Document Type

Honors Project

First Advisor

Dr. Michael Hensley

Degree Award Date

Fall 2007


Fenbendizole, endoparasites, Strongyle Fecal Egg Counts, Equine Herd, Augusta County Virginia


Large or Food Animal and Equine Medicine | Veterinary Infectious Diseases | Veterinary Medicine | Veterinary Microbiology and Immunobiology | Veterinary Pathology and Pathobiology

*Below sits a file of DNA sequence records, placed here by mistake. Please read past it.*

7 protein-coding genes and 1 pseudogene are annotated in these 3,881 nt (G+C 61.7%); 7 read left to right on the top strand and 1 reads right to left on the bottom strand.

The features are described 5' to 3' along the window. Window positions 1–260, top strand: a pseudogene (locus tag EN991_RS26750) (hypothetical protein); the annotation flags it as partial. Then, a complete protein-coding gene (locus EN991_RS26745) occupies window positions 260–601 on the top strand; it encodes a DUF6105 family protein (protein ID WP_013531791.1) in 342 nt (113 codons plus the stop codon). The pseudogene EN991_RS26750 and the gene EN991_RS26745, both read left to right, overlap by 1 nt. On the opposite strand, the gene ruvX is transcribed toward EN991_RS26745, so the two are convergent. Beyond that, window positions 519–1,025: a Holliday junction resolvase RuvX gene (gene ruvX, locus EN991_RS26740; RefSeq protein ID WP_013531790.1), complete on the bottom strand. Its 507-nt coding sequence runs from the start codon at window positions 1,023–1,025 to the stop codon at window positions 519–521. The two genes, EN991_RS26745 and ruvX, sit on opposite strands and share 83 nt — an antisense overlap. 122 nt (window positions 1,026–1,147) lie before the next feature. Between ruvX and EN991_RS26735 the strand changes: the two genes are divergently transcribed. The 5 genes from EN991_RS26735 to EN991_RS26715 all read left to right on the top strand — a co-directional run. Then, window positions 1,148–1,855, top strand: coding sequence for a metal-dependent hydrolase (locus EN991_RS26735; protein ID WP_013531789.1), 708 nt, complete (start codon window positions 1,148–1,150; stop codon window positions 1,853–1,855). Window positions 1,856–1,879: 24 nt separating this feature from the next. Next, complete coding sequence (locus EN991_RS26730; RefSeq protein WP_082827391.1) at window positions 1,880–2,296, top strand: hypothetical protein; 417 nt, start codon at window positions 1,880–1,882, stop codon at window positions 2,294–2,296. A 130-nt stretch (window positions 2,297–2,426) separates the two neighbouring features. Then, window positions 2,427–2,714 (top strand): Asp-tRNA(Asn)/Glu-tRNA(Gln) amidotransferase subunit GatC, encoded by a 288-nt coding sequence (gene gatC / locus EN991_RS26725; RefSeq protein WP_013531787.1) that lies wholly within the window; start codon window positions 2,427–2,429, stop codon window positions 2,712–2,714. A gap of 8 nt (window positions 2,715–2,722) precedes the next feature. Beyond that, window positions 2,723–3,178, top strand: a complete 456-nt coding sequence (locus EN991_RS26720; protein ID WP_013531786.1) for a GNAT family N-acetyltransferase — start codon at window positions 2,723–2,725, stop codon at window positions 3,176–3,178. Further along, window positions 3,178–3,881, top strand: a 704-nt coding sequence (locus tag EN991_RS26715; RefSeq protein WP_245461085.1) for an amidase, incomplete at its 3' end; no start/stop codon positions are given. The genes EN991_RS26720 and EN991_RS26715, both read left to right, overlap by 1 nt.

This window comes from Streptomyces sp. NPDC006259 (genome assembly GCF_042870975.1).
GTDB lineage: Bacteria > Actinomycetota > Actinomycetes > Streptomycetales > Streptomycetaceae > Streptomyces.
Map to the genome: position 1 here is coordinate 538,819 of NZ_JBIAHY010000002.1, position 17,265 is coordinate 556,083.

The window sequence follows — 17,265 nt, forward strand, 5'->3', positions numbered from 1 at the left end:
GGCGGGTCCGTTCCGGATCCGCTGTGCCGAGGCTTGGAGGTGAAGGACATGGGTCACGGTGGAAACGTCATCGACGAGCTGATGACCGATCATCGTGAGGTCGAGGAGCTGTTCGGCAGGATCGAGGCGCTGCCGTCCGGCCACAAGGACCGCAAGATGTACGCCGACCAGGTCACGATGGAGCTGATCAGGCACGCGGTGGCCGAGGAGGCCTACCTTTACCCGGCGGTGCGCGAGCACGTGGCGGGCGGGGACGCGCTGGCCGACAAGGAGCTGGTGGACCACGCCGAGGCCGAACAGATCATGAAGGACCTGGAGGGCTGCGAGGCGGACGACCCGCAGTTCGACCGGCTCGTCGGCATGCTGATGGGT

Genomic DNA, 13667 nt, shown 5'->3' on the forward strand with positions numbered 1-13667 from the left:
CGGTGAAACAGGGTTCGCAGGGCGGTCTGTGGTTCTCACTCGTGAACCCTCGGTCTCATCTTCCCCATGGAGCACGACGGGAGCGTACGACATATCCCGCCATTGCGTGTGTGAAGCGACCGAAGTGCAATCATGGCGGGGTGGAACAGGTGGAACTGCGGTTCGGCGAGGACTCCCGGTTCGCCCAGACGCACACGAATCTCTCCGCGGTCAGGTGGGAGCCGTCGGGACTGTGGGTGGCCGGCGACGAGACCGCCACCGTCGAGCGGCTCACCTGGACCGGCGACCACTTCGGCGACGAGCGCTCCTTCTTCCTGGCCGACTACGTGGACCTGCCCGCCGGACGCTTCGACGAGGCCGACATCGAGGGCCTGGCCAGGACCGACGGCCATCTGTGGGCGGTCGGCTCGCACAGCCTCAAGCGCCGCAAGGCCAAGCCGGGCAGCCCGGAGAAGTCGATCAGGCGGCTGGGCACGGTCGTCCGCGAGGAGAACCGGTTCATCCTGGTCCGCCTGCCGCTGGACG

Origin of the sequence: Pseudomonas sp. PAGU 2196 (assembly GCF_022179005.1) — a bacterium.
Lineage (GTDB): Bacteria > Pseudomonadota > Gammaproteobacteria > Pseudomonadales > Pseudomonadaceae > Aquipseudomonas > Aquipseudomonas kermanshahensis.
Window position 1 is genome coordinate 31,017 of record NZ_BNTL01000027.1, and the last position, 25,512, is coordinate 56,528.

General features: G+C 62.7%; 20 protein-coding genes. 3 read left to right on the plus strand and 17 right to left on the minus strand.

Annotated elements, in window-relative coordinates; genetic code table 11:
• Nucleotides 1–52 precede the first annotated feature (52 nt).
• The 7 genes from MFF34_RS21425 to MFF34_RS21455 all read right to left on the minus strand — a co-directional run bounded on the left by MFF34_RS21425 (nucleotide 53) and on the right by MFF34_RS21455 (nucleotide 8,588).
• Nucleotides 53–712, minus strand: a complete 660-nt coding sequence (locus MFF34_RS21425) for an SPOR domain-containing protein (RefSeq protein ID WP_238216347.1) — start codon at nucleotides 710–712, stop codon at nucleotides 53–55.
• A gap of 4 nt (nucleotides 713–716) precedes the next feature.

The family of endoparasites known as the "strongyles" poses a significant health risk to .equine hosts, and infection with these helminths is a constant problem. An additional cause for concern in recent years has been the emergence of strongyle populations that are resistant to commonly used antihelmintic compounds such as fenbendazole. The purpose of the study was to determine whether a significant reduction in strongyle fecal egg counts would be observed over time in horses treated with fenbendazole when compared to the fecal egg counts of untreated horses within the same herd. The null hypothesis stated that there is no difference in the mean strongyle fecal egg counts between horses treated with fenbendazole and horses not treated with fenbendazole. Fecal samples were collected from nine horses over the course of five weeks, and fecal egg counts were conducted to determine the fluctuation in the number of strongyle eggs passed in the weeks following antihelmintic treatment. Chi-squared analyses were used to gauge the degree of reduction of strongyle FECs in the treatment group. The null hypothesis was rejected, and it was concluded that fenbendazole was effective in reducing the strongyle fecal egg count of treated horses for a period of two weeks.